People started to arrive and lunch was in full swing: my dad’s coworkers came, neighbors, and family friends – it was a full house. There were always enough kids for entertainment and every year was different. Sometimes we’d spend the afternoon at the neighborhood pool, playing in the basement, putting together a concert of patriotic songs, or playing croquet. Dinner was around 5, and you had your choice of a burger, hot dog, or brot – my dad was the grill master and my mom managed everything else. Guests would bring desserts and sides and they never disappointed. 

The fireworks didnt start until dark and it felt like it took forever to arrive. We’d drive to the local shopping center – this was the best place to watch – sometimes we’d sit under the bank drive up in folding lawn chairs. In later years, my friends and I would grab old bedsheets and watch the fireworks from the lawn of the funeral home. One year, the pyrotechnics got out of hand and lit the roof of a grocery store on fire. It was quickly put out with minimal damage, but it was the talk of the town for ages. In fact, you could still reference it today and someone would tell their perspective of the event.

After the fireworks, the party was over, all the people were gone. The kitchen was trashed. Everyone was exhausted. I loved every moment of it.

I miss celebrating the 4th in such a grand way. My parents don’t do the parties anymore. It’s too much work, my mom says, and she gets stuck with the prep, serving, and clean up, as my dad is too in the moment to really help. They’re in their 70’s now and they are slowing down. I used to go to Southport for their big celebration, but it feels weird now in this age of MAGA. Watching the fireworks downtown is fun, but it takes two hours to get home afterwards because of traffic. No thanks. Last year my husband and I went to Carolina Beach to watch the tourists set off fireworks illegally on the beach until the cops shut them down.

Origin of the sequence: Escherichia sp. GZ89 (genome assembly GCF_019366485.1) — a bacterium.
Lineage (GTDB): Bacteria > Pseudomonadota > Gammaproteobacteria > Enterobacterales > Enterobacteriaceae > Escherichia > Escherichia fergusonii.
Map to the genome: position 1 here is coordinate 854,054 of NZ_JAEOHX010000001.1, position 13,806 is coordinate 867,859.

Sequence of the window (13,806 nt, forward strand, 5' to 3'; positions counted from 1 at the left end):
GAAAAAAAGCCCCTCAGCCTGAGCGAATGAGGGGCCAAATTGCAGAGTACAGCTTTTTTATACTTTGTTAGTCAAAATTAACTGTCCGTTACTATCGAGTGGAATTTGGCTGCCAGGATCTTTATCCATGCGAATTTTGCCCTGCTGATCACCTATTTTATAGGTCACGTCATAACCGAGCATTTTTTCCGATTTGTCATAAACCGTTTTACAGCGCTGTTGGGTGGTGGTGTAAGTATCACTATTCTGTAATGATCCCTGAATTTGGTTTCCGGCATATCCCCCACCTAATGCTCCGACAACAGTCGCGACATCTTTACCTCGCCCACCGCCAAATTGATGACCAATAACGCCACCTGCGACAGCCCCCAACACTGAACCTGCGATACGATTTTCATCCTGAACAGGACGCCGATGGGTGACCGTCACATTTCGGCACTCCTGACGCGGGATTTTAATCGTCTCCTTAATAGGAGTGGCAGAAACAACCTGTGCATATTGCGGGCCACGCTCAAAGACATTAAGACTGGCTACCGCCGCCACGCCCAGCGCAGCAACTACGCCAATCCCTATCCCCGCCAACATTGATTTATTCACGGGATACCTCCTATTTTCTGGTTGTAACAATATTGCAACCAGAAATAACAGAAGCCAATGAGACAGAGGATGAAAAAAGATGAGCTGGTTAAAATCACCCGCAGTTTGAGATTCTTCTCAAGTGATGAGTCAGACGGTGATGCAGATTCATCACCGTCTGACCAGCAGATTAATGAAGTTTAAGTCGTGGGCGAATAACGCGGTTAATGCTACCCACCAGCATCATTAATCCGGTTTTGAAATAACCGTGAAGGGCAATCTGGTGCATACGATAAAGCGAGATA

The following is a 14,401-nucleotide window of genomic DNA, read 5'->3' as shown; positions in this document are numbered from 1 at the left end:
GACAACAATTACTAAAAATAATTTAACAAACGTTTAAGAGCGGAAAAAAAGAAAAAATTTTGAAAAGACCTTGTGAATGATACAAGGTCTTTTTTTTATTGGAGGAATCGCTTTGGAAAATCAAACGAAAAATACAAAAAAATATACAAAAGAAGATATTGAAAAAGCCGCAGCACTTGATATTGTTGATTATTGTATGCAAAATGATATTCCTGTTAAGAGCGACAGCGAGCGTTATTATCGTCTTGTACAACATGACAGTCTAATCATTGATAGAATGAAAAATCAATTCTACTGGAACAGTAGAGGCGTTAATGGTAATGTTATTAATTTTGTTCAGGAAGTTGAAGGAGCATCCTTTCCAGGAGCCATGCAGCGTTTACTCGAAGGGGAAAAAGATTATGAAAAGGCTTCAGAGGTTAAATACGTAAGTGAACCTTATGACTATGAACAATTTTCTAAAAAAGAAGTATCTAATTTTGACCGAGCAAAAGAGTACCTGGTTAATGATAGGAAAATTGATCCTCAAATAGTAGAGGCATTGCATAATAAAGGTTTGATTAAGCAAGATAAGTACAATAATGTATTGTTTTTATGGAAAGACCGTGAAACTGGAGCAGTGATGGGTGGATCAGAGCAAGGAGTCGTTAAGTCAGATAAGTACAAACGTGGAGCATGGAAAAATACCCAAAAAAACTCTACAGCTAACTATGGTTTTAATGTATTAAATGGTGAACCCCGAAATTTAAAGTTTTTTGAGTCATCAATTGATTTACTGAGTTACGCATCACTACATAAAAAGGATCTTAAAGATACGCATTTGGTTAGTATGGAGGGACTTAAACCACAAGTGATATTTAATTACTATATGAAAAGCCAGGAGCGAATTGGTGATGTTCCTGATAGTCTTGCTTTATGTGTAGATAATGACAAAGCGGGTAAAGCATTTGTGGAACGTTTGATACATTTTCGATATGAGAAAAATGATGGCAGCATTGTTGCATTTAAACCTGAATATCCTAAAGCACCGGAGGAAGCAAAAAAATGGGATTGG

It’s not the same as when I was a kid. 

And it will probably never be again. Yet I’ll always cherish the memories of those Independence Days of yore in my heart.

So the Past Walks into a Bar…

I waited for her on the quad of our alma mater.

I arrived first, feeling nervous. It had been well over 10 years since we last spoke heart to heart. How much had changed? Would it be all surface level banter? Would I tell her of my struggles and open my heart to her, like the old days? Or would she be a stranger, far too removed to share that old bond of friendship?

My old college roommate – a long lost best friend and a woman I once considered a sister – was meeting me for dinner.

“Simonne!” Out of no where, she sprinted up to me and gave me the biggest hug, nearly knocking me over. Deborah hadn’t aged a day, in fact, she seemed locked in time at 25, despite being almost 40. Her long blonde hair and shining blue eyes looked more of a college student than a married mother of three who had a corner office and her own secretary.

10+ years might as well have been a few weeks for all the difference it made.

We chatted with animation as we made our way to a local college hangout joint for dinner. I forgot how easy it was to talk to her and how she listened so intently.

No sooner had we gotten our food and we were already diving into the nitty gritty of our lives.

“I got an IUD and its been wonderful,” said Deborah. Then she chuckled, “Look at us, we’ve hung out all of a half hour and we’re already talking about birth control.”

It was quite reminiscent of our college chats. “Well, we decided to go the infertility route, and so far, that’s worked pretty well for us,” I deadpanned.